We were quite unprepared for the emotional intensity of Prague's Jewish Quarter, called Josefov. The Jewish Quarter consists of 7 main sites that tell the story of Prague's Jews. 6 of these sites (not including the Old-New Synagogue) are referred to as The Jewish Museum. (This totally confused me. I kept looking for The Jewish Museum. Now you know. )
The Nazi's plan was to create a " museum of an extinct race" therefore Prague's Jews were allowed to collect and archive their cultural treasures in the Jewish Quarter. In addition, Nazi's all over Europe sent confiscated artifacts to be housed in Josefov. Ultimately the Jewish archivists were sent to concentration camps but their work survived. Read more about The Jewish Quarter here.
The Old Jewish Cemetery contains some 12,000 tombstones. From 1439 to 1787 this was the only place in Prague Jews were allowed to be buried. Small rocks are left on the tombstones as a sign of respect. Small pieces of paper written with prayers are also left.
The Pinkas Synagogue, right next to the cemetery, is a powerful place. On the walls the names of 77,297 Czech Jews who were killed in concentration camps are written. The walls are stark white and the names are written in red (family names) and black (first names, birthdays and estimates of their deaths.) The names of the extermination camps the Czech Jews were sent to are written on one wall. A mournful reading of all 77,297 names is played in the Synagogue.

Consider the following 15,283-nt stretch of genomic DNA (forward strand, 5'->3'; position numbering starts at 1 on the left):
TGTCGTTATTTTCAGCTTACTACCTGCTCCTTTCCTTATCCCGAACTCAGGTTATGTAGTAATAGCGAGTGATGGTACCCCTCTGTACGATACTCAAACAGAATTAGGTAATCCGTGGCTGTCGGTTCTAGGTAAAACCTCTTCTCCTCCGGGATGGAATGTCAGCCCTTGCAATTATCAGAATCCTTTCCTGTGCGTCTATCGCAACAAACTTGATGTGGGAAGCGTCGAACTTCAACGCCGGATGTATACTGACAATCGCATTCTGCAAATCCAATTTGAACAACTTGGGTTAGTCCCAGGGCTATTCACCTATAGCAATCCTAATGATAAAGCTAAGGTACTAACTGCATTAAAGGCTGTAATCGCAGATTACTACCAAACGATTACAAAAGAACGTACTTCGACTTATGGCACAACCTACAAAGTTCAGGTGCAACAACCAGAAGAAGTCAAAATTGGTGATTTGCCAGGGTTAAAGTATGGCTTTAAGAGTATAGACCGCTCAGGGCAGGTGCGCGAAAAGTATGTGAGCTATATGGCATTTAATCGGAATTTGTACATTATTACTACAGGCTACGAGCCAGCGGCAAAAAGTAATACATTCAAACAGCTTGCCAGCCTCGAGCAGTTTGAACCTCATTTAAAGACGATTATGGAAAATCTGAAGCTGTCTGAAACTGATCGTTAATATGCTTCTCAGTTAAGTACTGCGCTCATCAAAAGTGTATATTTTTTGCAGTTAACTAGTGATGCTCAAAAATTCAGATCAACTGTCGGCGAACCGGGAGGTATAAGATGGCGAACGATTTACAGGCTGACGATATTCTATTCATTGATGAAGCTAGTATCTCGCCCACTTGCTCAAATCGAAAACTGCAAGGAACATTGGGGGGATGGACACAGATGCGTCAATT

Upstairs in the Pinkas Synagogue is the Terezin Children's Art Exhibit. It will bring you to tears. The exhibit displays art work from children who were housed in Terezin and then killed in concentration camps. The children were given art lessons by a teacher also held there. When she was deported to Auschwitz she hid 4,500 pieces of art work in suitcases where they were later discovered and given to The Jewish Museum.